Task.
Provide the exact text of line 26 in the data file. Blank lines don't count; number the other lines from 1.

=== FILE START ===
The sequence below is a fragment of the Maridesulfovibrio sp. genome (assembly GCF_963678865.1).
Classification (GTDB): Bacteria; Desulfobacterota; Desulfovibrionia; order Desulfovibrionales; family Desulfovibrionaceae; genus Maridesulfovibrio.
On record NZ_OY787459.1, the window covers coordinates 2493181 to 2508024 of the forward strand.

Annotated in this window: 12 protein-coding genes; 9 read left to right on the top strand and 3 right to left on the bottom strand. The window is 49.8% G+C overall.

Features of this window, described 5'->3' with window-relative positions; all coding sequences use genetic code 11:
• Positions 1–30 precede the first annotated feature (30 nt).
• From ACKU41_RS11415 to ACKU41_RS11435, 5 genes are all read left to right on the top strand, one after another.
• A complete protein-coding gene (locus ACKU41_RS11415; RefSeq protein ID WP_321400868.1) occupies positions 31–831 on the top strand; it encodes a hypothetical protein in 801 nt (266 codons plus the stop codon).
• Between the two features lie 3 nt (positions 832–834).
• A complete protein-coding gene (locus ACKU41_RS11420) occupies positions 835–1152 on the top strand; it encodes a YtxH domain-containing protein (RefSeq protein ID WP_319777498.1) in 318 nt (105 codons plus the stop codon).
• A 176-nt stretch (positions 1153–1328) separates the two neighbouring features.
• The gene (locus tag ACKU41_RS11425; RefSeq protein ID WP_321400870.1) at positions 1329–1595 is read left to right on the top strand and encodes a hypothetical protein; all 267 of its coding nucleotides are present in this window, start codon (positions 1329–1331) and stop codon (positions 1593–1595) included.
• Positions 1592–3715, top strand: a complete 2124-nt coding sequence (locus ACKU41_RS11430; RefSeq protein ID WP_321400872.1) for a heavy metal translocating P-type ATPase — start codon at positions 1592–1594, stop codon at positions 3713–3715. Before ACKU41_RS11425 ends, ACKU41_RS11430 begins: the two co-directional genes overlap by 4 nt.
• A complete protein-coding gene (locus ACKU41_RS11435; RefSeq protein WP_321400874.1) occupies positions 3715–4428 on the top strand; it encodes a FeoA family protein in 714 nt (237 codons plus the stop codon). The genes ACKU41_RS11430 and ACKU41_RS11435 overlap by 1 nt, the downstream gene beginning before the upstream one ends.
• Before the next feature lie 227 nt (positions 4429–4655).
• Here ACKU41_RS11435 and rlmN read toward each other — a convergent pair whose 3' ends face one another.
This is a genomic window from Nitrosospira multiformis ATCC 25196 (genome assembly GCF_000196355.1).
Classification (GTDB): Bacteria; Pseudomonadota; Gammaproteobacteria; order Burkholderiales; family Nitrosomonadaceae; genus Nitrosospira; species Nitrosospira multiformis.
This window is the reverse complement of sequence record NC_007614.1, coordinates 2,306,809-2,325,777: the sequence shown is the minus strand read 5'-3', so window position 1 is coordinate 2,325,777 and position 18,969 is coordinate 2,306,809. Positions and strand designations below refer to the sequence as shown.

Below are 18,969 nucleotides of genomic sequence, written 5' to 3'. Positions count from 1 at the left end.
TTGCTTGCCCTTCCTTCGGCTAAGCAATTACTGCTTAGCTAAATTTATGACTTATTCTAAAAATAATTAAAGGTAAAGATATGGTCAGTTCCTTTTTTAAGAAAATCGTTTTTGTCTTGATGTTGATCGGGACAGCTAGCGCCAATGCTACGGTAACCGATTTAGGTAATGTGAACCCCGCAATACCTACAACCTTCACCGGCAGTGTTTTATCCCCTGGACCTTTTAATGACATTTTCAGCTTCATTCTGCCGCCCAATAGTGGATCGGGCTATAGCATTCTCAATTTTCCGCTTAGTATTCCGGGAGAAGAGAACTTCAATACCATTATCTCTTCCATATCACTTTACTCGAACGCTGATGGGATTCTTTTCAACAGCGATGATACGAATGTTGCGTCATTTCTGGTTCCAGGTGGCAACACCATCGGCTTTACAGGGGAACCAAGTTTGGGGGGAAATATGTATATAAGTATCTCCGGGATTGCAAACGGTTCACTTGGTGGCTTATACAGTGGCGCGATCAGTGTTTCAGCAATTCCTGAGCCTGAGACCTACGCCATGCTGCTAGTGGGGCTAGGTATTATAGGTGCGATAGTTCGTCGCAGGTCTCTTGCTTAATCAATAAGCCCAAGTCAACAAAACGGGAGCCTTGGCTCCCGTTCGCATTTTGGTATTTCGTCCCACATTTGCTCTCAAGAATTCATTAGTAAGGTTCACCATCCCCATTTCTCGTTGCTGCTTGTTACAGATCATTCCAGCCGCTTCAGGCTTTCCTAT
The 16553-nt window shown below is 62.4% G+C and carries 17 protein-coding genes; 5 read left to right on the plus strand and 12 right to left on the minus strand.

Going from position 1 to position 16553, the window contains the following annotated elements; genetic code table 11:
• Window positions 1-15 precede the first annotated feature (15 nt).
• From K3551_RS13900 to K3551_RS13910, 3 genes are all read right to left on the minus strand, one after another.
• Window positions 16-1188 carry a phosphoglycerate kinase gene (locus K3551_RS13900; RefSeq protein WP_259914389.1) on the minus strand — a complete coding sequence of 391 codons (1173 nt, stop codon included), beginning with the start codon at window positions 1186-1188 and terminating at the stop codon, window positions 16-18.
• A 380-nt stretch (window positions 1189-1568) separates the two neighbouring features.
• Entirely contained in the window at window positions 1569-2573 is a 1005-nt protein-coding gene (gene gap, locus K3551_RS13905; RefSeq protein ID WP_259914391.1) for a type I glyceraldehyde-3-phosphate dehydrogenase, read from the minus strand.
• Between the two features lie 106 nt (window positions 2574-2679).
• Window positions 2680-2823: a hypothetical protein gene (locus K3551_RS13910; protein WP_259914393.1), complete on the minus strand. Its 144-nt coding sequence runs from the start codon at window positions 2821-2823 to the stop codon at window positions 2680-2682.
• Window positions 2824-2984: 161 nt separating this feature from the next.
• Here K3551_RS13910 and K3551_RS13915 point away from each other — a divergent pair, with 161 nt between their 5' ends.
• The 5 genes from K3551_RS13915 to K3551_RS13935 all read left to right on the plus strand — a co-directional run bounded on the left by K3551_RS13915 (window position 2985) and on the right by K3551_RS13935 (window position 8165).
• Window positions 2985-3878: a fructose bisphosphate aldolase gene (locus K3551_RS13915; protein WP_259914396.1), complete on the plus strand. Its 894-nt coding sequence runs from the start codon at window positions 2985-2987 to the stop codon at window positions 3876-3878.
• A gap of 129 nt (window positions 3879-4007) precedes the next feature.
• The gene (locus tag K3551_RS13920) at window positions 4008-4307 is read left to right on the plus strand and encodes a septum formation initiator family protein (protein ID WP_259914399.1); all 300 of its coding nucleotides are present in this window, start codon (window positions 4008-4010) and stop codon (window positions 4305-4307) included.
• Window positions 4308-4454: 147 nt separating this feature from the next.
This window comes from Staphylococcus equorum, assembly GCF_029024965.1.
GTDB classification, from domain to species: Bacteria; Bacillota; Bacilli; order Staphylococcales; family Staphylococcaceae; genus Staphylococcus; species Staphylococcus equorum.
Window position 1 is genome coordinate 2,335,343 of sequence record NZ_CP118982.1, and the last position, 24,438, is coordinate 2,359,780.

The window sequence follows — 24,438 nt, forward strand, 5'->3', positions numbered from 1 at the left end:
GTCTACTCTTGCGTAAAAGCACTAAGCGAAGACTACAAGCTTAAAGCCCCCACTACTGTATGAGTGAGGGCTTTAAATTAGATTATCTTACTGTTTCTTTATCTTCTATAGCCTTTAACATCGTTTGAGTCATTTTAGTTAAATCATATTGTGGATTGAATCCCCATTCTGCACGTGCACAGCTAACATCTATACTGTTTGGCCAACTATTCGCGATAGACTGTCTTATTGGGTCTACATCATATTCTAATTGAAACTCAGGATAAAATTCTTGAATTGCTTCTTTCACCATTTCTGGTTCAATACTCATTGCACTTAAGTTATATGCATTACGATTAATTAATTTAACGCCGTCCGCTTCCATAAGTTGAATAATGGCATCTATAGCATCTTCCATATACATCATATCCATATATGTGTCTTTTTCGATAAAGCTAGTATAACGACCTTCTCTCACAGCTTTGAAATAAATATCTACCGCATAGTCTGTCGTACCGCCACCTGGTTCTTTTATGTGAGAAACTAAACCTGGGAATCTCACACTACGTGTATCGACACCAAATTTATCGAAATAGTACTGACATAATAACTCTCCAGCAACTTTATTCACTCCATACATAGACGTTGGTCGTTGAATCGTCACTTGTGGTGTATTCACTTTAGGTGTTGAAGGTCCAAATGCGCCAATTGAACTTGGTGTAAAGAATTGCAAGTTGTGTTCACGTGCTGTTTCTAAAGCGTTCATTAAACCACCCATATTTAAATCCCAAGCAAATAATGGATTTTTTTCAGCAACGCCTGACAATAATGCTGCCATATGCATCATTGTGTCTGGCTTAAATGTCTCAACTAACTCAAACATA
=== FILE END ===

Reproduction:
• Window positions 16-1188 carry a phosphoglycerate kinase gene (locus K3551_RS13900; RefSeq protein WP_259914389.1) on the minus strand — a complete coding sequence of 391 codons (1173 nt, stop codon included), beginning with the start codon at window positions 1186-1188 and terminating at the stop codon, window positions 16-18.